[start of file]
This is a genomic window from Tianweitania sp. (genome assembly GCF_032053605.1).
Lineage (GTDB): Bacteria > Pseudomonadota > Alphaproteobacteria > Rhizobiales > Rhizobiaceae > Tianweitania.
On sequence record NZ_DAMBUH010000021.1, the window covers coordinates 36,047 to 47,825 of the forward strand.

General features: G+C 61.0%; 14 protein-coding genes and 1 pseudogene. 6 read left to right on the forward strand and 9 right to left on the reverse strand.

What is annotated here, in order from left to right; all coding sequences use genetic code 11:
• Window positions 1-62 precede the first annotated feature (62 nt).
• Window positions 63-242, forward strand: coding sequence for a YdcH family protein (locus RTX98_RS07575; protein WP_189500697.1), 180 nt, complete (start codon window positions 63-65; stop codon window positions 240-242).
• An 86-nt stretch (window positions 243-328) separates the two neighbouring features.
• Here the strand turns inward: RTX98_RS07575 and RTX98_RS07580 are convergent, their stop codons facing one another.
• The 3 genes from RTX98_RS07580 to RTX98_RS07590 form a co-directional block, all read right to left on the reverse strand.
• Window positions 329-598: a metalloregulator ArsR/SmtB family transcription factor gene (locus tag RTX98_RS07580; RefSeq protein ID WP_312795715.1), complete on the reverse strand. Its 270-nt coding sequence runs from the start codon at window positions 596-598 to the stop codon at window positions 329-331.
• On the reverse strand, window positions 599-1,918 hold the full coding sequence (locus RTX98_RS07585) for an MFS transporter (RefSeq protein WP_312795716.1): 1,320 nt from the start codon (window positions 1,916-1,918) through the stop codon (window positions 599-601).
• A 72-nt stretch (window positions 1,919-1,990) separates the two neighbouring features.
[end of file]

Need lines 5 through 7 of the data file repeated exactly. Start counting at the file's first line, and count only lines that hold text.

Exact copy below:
What is annotated here, in order from left to right; all coding sequences use genetic code 11:
• Window positions 1-62 precede the first annotated feature (62 nt).
• Window positions 63-242, forward strand: coding sequence for a YdcH family protein (locus RTX98_RS07575; protein WP_189500697.1), 180 nt, complete (start codon window positions 63-65; stop codon window positions 240-242).